Liquefied Gas Carrier

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Fire hazards and precautions - Atmosphere Control For Gas Carrier

When carrying a flammable cargo, the cargo system contains liquid and vapour. The atmosphere around the cargo tanks is normally inerted to prevent the formation of flammable mixtures. The IMO Codes use the term “environmental control” to describe this process. Some careful considerations are needed to ensure safety .

Hold and Inter-barrier Spaces

These spaces may have to be filled with inert gas if the cargo is flammable. Different cargo containment systems require different procedures, as follows:
LNG carrier underway
Fig:LNG carrier underway

Full secondary Barrier system: Dry inert gas or nitrogen; Maintained with make-up gas provided by the shipboard inert gas generation system, or by shipboard storage which should be sufficient for at least 30 days at normal rates of consumption.

Partial secondary Barrier system :Dry inert gas or nitrogen; Maintained with make-up gas provided by the shipboard inert gas generation system, or by shipboard storage which should be sufficient for at least 30 days at normal rates of consumption. Alternatively, subject to certain conditions, the space may be filled with dry air (see Regulation of the IGC Code).

No secondary Barrier system :Dry air or dry inert gas depending on the cargo; Maintained either with dry air provided by suitable air drying equipment, or with make-up inert gas provided by the shipboard inert gas generation system or shipboard storage.

Cargo Tanks and Piping Systems

The formation of a flammable vapour mixture in the cargo system should be prevented by replacing the air in the system with inert gas before loading, and by removing cargo vapour by inert gas after discharge, prior to changing cargoes or gas-freeing. Suitable pipe connections should be provided for this purpose. Inerting should be continued until the concentration of oxygen or cargo vapour in the space is reduced to the required level. The tank atmosphere should be monitored at different levels to ensure these are no pockets of excessive concentrations of oxygen or cargo vapour, particularly in tanks with complex internal structures or bulkheads.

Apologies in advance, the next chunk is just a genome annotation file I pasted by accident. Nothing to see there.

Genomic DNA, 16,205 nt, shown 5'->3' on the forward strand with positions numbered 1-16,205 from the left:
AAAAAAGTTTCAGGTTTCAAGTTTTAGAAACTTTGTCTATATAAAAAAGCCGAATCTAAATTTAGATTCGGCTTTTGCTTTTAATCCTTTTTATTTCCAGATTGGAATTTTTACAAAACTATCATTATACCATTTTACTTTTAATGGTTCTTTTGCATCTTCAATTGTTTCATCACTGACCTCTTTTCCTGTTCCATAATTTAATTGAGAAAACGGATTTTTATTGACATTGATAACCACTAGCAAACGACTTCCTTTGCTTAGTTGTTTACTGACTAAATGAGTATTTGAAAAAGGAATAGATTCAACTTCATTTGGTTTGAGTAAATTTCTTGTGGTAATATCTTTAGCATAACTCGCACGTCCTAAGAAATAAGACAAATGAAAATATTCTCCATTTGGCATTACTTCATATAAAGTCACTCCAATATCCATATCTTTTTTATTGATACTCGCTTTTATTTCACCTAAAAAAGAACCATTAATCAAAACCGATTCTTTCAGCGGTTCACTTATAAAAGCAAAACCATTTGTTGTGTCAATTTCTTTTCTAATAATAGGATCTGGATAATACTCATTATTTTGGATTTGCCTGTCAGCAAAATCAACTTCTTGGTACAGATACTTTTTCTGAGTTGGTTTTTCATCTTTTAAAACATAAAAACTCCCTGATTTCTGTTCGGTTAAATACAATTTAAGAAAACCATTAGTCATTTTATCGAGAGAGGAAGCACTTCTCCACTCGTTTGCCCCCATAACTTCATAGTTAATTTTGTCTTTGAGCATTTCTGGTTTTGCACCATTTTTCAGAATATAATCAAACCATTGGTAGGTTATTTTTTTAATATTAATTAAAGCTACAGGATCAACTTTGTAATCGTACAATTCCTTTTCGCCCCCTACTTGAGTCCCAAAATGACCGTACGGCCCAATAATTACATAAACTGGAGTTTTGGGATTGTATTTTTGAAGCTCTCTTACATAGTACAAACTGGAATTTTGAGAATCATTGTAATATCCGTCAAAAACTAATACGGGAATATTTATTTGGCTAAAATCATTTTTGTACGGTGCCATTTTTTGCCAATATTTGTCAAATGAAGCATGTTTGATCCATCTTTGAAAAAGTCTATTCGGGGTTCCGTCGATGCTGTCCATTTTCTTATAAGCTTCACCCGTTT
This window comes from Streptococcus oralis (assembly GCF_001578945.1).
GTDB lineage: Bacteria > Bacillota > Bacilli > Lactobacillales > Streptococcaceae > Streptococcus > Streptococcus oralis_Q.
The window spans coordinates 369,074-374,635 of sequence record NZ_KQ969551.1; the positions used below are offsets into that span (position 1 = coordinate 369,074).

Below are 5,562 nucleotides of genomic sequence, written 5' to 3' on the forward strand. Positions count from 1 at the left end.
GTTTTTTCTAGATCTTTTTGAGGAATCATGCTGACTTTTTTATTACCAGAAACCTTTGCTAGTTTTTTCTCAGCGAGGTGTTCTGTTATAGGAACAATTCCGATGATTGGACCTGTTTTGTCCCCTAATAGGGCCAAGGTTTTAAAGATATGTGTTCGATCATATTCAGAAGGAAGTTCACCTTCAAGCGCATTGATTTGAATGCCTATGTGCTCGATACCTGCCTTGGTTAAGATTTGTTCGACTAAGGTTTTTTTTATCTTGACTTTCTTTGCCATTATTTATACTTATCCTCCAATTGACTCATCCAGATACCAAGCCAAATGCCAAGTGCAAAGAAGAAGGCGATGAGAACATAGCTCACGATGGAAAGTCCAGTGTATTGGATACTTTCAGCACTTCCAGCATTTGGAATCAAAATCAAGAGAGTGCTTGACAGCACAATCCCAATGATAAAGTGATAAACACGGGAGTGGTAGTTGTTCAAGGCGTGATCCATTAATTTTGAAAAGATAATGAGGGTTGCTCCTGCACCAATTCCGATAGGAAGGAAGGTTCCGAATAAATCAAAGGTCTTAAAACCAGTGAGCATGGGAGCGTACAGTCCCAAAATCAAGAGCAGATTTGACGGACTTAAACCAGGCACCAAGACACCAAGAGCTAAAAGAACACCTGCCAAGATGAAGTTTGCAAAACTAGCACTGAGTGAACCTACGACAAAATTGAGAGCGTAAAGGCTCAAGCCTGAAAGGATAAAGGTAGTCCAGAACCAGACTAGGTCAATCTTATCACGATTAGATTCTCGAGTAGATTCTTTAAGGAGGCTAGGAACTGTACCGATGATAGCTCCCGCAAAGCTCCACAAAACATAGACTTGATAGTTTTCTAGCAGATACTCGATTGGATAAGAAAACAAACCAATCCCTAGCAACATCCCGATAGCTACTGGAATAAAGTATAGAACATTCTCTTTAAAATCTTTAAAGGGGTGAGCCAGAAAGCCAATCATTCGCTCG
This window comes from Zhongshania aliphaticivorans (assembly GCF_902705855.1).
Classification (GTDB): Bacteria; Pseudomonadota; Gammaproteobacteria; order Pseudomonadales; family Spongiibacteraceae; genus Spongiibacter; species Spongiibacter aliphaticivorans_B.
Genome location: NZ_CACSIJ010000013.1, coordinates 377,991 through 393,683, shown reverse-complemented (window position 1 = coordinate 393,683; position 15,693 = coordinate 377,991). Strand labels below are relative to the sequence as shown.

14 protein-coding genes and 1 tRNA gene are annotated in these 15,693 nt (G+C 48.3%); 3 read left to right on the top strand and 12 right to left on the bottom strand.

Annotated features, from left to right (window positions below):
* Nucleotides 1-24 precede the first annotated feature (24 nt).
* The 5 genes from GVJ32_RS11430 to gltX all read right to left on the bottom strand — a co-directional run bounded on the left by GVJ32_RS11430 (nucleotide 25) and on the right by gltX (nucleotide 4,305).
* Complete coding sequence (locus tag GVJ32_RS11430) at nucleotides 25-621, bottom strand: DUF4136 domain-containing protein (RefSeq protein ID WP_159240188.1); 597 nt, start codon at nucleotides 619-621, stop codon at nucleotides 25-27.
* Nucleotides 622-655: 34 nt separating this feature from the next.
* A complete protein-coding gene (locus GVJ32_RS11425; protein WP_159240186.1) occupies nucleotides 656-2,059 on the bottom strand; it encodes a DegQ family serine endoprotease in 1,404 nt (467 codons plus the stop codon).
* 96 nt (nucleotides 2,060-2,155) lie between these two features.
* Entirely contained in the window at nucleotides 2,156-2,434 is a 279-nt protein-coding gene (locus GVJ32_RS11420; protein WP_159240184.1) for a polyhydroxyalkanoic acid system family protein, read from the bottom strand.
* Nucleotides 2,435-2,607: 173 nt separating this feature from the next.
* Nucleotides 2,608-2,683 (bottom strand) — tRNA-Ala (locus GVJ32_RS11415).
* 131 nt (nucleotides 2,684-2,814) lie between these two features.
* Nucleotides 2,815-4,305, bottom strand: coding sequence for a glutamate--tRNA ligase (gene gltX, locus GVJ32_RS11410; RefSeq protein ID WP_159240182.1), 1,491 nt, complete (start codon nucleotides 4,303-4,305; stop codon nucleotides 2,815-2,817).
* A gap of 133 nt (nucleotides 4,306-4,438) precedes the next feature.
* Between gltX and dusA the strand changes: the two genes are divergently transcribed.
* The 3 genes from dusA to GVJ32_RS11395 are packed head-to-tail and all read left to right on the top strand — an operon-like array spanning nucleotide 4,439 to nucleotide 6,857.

Some cargoes require the oxygen content in the vapour space to be kept extremely low (in some case less than 0.2%) to prevent a chemical reaction occurring. For instance, ethylene oxide / propylene oxide mixtures can decompose spontaneously unless special precautions are taken to control the atmosphere; and butadiene can react with oxygen to form unstable peroxide compounds. The oxygen content in the tanks must be reduced as necessary before loading begins. While such cargoes remain on board, oxygen is excluded either by keeping the ullage space full of inert gas at a positive pressure or, in the case of butadiene, by keeping the cargo vapour above atmospheric pressure. In every case, shippers’ requirements should be strictly observed.

Spherical tank containment

Fig: Spherical tank containment system

Inert Gas Quality

Inert gas used for atmosphere control should be suitable for the intended purpose, regardless of source. In particular it should:

(1) Be chemically compatible with the cargo and the materials of construction throughout the full range of operating temperatures and pressures;

(2) Have a sufficiently low dew point to prevent condensation, freezing, corrosion, damage to insulation etc. at the minimum operating temperature;

(3) Have an oxygen concentration not exceeding 5%, but as los as 0.2% if the cargo can react to form peroxides;

(4) Have a low concentration of CO2 to prevent it freezing out at the anticipated service temperature.

(5) Have minimal capacity for accumulating a static electrical charge.

Inert Gas Hazards and Precautions

The main hazard associated with inert gas is asphyxiation of personnel due to lack of oxygen. Asphyxiation can occur in those parts of the cargo system which have been inerted, or in other enclosed spaces into which inert gas leaked. Nobody should enter spaces which are not in common use until it has been established that the atmosphere will support life.

At the inert gas plant Is often situated in the engine room, great care should be taken to ensure that cargo vapour does not flow back along inert gas supply lines; non-return valves should be tested for effectiveness, at regular intervals. Any temporary connection between the inert gas plant and the cargo systems should be disconnected and tightly blanked after use.

If a liquid nitrogen system is used, care should be taken to avoid contact with skin and eyes, or severe cold burns will be caused. Any metal structure or component likely to come into contact with liquid nitrogen could suffer brittle fracture unless it has been designed for a service temperature of -196 degree C. Great care should be taken to ensure that vaporizers are used correctly.

Related Information:

  1. Inerting of cargo tanks prior loading cargo

  2. Precautions against sources of ignition

  3. Matters That Require Attention to Onboard Work

  4. Statistic electricity precautions for liquefied gas carriers

  5. Personal protective equipments for people working onboard gas carriers

  6. Risk of Overfilling of Cargo Tank during Loading

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Inerting of Cargo Tanks prior loading LNG cargo

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Procedure for Water washing after Ammonia Cargoes

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